I had my second draping class this past Monday. It was pretty cramped in that classroom with about 40 people AND their dress forms taking up space. Wow!
The teacher requested that we bring to class four pieces of muslin measured, blocked and ready to drape. I of course had mis-measured mine and had to tack on some extra bits so I could more accurately drape. Tacky! We played around with different darts. Our first drape was a waist dart.
Then we draped a side seam bust dart. The instructor showed us how to drape a neckline dart, a French dart, a shoulder seam dart, and an armscye dart and then told us to pick one of those and drape it ourselves.
I chose the French dart because it seemed to solve the most problems in one fell swoop than all the other darts for people with larger busts. Also, it just looked more elegant.
Isn’t that dart gorgeous? Yepper, the French dart is my favorite dart right now. I didn’t even know people had favorite darts.
Interesting side note: I discovered while I draped on my newly padded out form, that although I have marked my bust apex location-wise correct, my darts extended higher than where I’ve marked my apex (you can see that in both pictures above). So that means I need to more accurately pad out the bra. Apparently, I need more padding lower and to fill it out slightly more. *sigh*
One more interesting side note: While I was at class this week, I noticed were some promotional posters up at the school stating the income range of different professions within fashion/sewing in this area after obtaining a certificate from this program. It was a little depressing to learn that a full-time seamstress could only reasonably expect to make at the most about $33K a year. A line sewer was much less, at around $22K.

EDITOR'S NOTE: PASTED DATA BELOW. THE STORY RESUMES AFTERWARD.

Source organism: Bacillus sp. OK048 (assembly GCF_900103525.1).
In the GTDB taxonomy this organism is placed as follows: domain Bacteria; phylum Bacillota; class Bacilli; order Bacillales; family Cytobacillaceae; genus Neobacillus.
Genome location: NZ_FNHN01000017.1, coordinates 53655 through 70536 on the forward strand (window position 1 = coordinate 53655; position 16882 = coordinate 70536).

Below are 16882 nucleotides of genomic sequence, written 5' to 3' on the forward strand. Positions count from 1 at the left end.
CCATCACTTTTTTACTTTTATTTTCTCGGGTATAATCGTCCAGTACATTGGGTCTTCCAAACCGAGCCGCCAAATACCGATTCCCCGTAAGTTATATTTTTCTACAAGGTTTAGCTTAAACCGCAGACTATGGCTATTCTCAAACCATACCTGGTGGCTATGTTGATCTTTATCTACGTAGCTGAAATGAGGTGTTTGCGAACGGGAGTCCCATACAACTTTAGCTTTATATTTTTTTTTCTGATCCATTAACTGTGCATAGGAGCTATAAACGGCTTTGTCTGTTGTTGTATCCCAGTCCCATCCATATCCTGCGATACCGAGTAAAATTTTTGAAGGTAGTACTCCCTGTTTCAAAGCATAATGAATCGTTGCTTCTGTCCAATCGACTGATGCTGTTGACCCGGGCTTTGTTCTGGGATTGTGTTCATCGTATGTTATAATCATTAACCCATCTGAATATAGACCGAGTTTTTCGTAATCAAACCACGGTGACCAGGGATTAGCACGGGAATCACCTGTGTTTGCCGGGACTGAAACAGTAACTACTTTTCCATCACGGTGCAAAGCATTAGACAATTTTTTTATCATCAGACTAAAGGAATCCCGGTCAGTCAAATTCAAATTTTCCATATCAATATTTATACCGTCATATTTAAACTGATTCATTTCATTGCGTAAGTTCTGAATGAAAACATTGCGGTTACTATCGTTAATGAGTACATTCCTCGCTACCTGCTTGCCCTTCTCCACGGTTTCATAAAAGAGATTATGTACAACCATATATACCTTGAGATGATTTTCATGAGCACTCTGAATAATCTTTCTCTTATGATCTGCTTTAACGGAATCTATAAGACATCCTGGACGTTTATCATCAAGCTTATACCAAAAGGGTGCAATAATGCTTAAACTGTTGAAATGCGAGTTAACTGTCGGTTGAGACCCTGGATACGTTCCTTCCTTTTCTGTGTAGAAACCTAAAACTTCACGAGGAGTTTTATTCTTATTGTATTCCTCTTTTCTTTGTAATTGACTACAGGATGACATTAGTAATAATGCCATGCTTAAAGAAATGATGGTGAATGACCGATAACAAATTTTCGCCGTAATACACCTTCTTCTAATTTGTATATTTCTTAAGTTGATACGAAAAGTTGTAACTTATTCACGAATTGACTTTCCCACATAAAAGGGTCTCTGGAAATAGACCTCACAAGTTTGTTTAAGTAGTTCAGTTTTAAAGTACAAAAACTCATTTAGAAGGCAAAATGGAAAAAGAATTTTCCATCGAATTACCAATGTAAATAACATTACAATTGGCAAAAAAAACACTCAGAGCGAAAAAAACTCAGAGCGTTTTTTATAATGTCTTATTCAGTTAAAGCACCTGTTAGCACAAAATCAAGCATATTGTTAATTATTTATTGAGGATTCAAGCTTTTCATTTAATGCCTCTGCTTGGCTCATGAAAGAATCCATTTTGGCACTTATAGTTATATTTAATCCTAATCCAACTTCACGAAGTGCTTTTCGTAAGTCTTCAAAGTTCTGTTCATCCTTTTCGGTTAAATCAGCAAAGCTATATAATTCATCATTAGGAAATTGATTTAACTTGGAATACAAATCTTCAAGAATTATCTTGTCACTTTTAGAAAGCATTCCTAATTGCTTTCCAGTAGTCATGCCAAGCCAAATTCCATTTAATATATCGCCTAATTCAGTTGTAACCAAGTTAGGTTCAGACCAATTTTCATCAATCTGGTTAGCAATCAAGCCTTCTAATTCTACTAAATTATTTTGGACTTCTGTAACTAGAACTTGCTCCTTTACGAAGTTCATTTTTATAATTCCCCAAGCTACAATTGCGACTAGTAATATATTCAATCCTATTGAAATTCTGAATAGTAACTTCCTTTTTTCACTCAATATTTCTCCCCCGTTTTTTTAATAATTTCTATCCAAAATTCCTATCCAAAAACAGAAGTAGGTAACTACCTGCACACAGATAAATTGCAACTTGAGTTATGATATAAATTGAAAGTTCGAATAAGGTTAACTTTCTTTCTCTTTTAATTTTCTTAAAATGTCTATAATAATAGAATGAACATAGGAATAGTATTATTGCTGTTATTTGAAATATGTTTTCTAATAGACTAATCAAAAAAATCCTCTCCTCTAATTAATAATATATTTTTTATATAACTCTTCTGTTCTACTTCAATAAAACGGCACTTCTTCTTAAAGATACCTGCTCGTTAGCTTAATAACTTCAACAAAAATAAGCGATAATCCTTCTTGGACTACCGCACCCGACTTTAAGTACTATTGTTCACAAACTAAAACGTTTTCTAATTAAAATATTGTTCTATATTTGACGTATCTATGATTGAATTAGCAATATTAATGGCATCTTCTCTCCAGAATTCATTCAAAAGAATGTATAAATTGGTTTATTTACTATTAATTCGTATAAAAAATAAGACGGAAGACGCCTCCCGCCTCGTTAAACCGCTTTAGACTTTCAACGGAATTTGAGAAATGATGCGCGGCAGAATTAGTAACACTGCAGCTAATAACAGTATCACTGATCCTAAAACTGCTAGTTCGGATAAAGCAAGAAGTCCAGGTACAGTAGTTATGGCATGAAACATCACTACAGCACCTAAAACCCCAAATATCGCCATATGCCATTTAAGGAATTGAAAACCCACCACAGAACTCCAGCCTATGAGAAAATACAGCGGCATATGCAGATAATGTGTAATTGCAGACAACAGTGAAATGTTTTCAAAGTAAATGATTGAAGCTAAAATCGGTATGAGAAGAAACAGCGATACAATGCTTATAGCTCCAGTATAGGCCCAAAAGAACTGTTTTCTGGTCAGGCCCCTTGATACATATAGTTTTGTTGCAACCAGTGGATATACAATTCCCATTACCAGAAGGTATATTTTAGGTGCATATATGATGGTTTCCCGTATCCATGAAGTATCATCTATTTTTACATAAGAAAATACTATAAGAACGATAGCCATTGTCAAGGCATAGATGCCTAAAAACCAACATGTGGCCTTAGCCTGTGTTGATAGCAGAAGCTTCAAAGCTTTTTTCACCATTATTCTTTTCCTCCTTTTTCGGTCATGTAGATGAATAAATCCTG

Bad news: My dress form already broke. :/ The little nub that keeps the form onto the base and stops it from swiveling around as you pin broke off. It was just a piece of plastic that obviously could not handle the stress of traveling to class or my moderate use in class. So now if I lift it up, the base remains on the floor and when I pin/drape on it, it swivels away. Minor annoyances, but still, breaking during my first use? Not cool.
I think I might try my hand at draping a simple, drape neck, knit top for myself. The reason I won’t use the Franki pattern is that I want a more simple drape neck. My fabric is a see through lacy knit that I bought with Kyle when she visited San Diego a while back. I love this fabric, but I think it needs a simpler pattern to deal with the laciness and to showcase the fabric itself more. I think it will look great as a drape neck top over a cami or tank top. Don’t you think?